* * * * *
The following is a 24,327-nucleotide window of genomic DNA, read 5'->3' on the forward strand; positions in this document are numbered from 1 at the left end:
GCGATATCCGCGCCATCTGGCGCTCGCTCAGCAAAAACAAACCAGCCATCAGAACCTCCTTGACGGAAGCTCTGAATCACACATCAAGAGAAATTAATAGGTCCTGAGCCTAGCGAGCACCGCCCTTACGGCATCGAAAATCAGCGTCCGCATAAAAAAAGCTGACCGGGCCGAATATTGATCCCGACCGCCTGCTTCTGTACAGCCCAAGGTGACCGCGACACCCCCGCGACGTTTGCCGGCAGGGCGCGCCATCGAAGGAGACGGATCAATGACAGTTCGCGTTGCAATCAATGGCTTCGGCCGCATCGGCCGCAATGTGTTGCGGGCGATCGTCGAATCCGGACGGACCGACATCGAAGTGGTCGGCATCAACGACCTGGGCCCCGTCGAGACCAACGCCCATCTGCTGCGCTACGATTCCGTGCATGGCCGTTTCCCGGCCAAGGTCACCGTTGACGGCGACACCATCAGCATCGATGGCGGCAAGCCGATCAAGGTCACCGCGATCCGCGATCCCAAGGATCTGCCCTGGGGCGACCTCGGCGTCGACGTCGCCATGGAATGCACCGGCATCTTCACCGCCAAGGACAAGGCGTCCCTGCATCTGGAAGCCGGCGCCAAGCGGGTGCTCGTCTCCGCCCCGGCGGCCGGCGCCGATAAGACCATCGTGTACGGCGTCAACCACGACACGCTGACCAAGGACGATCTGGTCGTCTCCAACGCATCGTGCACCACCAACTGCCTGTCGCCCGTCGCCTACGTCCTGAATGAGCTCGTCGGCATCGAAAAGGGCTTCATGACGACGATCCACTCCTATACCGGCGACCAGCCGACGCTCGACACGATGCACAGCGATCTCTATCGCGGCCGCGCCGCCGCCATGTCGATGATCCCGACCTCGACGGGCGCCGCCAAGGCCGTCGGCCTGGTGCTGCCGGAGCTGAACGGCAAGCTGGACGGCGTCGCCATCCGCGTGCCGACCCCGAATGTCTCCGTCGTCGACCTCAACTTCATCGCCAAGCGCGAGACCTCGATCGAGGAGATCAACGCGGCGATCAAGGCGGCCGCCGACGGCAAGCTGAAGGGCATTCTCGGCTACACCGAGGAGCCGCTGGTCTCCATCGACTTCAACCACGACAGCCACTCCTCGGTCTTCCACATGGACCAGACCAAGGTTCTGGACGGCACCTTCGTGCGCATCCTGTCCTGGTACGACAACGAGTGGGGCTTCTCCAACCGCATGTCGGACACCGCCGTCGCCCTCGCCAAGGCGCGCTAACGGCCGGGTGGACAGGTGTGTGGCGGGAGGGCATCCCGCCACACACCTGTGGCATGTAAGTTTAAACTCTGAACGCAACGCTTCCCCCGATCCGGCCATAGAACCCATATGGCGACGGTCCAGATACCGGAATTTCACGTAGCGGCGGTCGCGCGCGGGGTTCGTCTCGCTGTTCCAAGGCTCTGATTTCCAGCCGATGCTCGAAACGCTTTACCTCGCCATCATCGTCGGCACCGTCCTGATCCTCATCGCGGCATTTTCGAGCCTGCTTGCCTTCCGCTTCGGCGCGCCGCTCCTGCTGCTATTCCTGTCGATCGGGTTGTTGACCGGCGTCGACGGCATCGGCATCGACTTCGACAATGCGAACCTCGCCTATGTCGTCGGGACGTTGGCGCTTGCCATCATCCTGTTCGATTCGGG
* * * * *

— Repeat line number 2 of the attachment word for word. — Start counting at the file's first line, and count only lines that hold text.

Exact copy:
GCGATATCCGCGCCATCTGGCGCTCGCTCAGCAAAAACAAACCAGCCATCAGAACCTCCTTGACGGAAGCTCTGAATCACACATCAAGAGAAATTAATAGGTCCTGAGCCTAGCGAGCACCGCCCTTACGGCATCGAAAATCAGCGTCCGCATAAAAAAAGCTGACCGGGCCGAATATTGATCCCGACCGCCTGCTTCTGTACAGCCCAAGGTGACCGCGACACCCCCGCGACGTTTGCCGGCAGGGCGCGCCATCGAAGGAGACGGATCAATGACAGTTCGCGTTGCAATCAATGGCTTCGGCCGCATCGGCCGCAATGTGTTGCGGGCGATCGTCGAATCCGGACGGACCGACATCGAAGTGGTCGGCATCAACGACCTGGGCCCCGTCGAGACCAACGCCCATCTGCTGCGCTACGATTCCGTGCATGGCCGTTTCCCGGCCAAGGTCACCGTTGACGGCGACACCATCAGCATCGATGGCGGCAAGCCGATCAAGGTCACCGCGATCCGCGATCCCAAGGATCTGCCCTGGGGCGACCTCGGCGTCGACGTCGCCATGGAATGCACCGGCATCTTCACCGCCAAGGACAAGGCGTCCCTGCATCTGGAAGCCGGCGCCAAGCGGGTGCTCGTCTCCGCCCCGGCGGCCGGCGCCGATAAGACCATCGTGTACGGCGTCAACCACGACACGCTGACCAAGGACGATCTGGTCGTCTCCAACGCATCGTGCACCACCAACTGCCTGTCGCCCGTCGCCTACGTCCTGAATGAGCTCGTCGGCATCGAAAAGGGCTTCATGACGACGATCCACTCCTATACCGGCGACCAGCCGACGCTCGACACGATGCACAGCGATCTCTATCGCGGCCGCGCCGCCGCCATGTCGATGATCCCGACCTCGACGGGCGCCGCCAAGGCCGTCGGCCTGGTGCTGCCGGAGCTGAACGGCAAGCTGGACGGCGTCGCCATCCGCGTGCCGACCCCGAATGTCTCCGTCGTCGACCTCAACTTCATCGCCAAGCGCGAGACCTCGATCGAGGAGATCAACGCGGCGATCAAGGCGGCCGCCGACGGCAAGCTGAAGGGCATTCTCGGCTACACCGAGGAGCCGCTGGTCTCCATCGACTTCAACCACGACAGCCACTCCTCGGTCTTCCACATGGACCAGACCAAGGTTCTGGACGGCACCTTCGTGCGCATCCTGTCCTGGTACGACAACGAGTGGGGCTTCTCCAACCGCATGTCGGACACCGCCGTCGCCCTCGCCAAGGCGCGCTAACGGCCGGGTGGACAGGTGTGTGGCGGGAGGGCATCCCGCCACACACCTGTGGCATGTAAGTTTAAACTCTGAACGCAACGCTTCCCCCGATCCGGCCATAGAACCCATATGGCGACGGTCCAGATACCGGAATTTCACGTAGCGGCGGTCGCGCGCGGGGTTCGTCTCGCTGTTCCAAGGCTCTGATTTCCAGCCGATGCTCGAAACGCTTTACCTCGCCATCATCGTCGGCACCGTCCTGATCCTCATCGCGGCATTTTCGAGCCTGCTTGCCTTCCGCTTCGGCGCGCCGCTCCTGCTGCTATTCCTGTCGATCGGGTTGTTGACCGGCGTCGACGGCATCGGCATCGACTTCGACAATGCGAACCTCGCCTATGTCGTCGGGACGTTGGCGCTTGCCATCATCCTGTTCGATTCGGG